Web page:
Dining Table, DIY Furniture, Space Saving

Making Room for a Dining Area at Star Hill

I LOVE this table and the benches!

When we bought Star Hill the one area we did not think about was a place to eat.  There was a small, narrow space at the end of the kitchen area in front of a set of patio doors and we thought it would work. We were wrong.  The space was WAY too small for our family.  Hubby is about 6’3″.Baby Boy is about 6’5″, Joe, the Southern Bell’s fiancee, is probably 6’7″, three of the nephews are way over  6′.  Beside the size of us are a lot of us too.  At times we have had 8- 10 people eating in the house.  Now we LOVE Star Hill.  It is truly a peaceful spot and has been a comfort to us in our busy lives, but it is only 950 square feet bedrooms, living space, bathroom and laundry room included. Space is at a premium in the main room.  Hubby has done everything he can to make my kitchen function better but I still only have five full cabinets and a bank of drawers.  He has added drawers inside the island cabinets so that they are used to their full potential and has built a buffet and hutch out of fencing material that was being thrown away to add storage.
I started searching my favorite site, Pinterest and found several ideas for banquette seating.

This was my inspiration from troveinteriorsblogspot

Pinned Image

We knew what we had to work with would be small so we took out the sliding glass doors and a window in the corner.  We put in a single glass door with blinds inside the glass to make up for the lost light.  We bought the door at one of my favorite spots to get new stuff: Pasadena Builders Surplus.  The cost for the door was over half what it was at Lowe’s or Home Depot. 

The Window

I measured the height of counter height chairs and tables then got busy drawing it all out.  I sketch out what I want then Hubby tells me what is possible and what is not.  I knew I wanted a pedestal style table along with storage in the benches.  The extra height means that my stand mixer, blender, and food processor can easily fit in the benches. 

The Required Storage for my Banquette  The small one has stuff for the deck table in it.

Star Hill was built from a kit back in the 70’s  by the original owners so nothing is plumb, square or level. (Think Wacky Shack from AstroWorld and you are close!)  In order to get the bench to sit level and the back to appear level the back had to be attached directly to the wall, not to the bench.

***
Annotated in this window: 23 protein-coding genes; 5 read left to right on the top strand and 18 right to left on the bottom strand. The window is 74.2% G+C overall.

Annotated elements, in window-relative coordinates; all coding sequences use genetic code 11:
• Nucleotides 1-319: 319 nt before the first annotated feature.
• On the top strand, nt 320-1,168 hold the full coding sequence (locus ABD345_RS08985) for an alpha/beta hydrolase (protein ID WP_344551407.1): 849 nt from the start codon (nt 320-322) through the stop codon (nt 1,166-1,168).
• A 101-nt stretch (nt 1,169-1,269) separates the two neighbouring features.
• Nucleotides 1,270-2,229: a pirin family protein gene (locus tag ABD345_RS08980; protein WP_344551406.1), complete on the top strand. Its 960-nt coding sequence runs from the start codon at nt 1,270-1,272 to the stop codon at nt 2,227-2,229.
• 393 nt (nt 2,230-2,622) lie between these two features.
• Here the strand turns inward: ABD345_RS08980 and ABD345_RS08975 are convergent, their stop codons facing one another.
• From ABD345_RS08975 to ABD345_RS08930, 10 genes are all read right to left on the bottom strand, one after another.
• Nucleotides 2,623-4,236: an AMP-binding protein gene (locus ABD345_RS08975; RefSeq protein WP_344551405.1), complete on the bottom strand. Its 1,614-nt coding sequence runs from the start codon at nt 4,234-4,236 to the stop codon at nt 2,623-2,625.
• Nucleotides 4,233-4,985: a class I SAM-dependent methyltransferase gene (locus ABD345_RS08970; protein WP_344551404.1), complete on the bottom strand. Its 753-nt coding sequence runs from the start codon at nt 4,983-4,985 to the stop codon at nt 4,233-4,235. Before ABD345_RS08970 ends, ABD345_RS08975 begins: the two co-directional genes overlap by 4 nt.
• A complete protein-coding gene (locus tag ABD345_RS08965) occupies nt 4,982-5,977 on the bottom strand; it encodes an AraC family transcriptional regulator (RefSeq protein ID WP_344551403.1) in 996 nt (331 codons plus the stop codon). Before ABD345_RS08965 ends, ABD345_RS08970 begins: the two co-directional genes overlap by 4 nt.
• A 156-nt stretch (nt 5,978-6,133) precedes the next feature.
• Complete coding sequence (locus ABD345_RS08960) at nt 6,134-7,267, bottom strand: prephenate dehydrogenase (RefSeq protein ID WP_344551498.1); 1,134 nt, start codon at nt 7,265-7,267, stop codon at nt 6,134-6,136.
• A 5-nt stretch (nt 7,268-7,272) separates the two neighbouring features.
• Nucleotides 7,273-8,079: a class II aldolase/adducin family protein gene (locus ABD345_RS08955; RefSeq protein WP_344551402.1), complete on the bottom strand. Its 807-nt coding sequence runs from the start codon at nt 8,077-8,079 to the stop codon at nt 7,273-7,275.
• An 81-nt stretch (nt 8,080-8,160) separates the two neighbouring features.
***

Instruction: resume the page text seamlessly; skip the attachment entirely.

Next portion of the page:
We used more of our reclaimed cedar to clad the benches and make the back. Apparently the trim boards once were white then were painted a red color.  When I sanded them both colors came through.  I left paint on some of the trim boards.

The short section of bench is not connected to the long section in case we ever reconfigure the layout.

Hubby cut plywood to cover the tops and we upholstered them with upholstery fabric off the clearance table at Hancock Fabrics.  I got enough fabric to cover all the cushions and a bench I have at home for $8.00. The trick to good looking upholstered cushions is to have an electric staple gun, an electric knife to cut the foam straight, and have someone stand on the plywood while stapling the fabric to the board. Clip off the corner of the fabric before wrapping the corners like you would a present.

The table was made from reclaimed cedar and left over scraps of wood.  The only cost was the plywood that went under the reclaimed wood on the top.  We did the top just like we did the farmhouse table.  I have included a link here:
Making a Farmhouse Table on the Cheap

The base was made from a 2X4 skeleton covered with reclaimed wood.  I didn’t sand this wood because I wanted to paint over it and let the old paint come through.  The cabin had cedar siding when we bought it that had been painted brown with red trim.
Hubby ran the edge of each board through the table saw to make sure they were not damaged on the edges and that they were close to being straight. 

Hubby requested that two of the red boards be left with a lot of paint on them for the top.  The top has 7 coats of oil based Polyurethane that were sanded between each coat with super fine sand paper.  Because we have such limited counter space I need the table to be tough enough to serve as extra prep area in the kitchen.  We made the table three inches shorter than the long side of the bench so that it can slide in close to the benches when not in use.  When we have it turned out it can easily seat 6-8 people around the table.

I am not going to lie… it took three tries to get the table and benches the right height.  We seemed to have trouble with the math regarding adding the reclaimed wood to the skeleton frame.  Hubby had to totally take the benches apart two times and cut off the bottom another time to make it work.  He did not love my measurements at that time. 

 I painted the base of the table the same blue that I used on the farmhouse table.  Everything in our cabin has a denim, red and white theme. 

The 4 counter height chairs came from a resale shop for $10.00 each.  They look really modern and I am not in love with them but they are functional.  I am waiting for inspiration to figure out how to make them look more like the rest of the cabin.

The total cost of the banquette and table was just over $75.00 including the Polyurethane, plywood, sanding pads etc.  The chairs added $40.00 to the project so for just over $100 we now have a functioning seating area with storage that can double as additional counter space and actually takes up less room than a traditional table.  It is steady enough to use but easily moves position. Yeah us!

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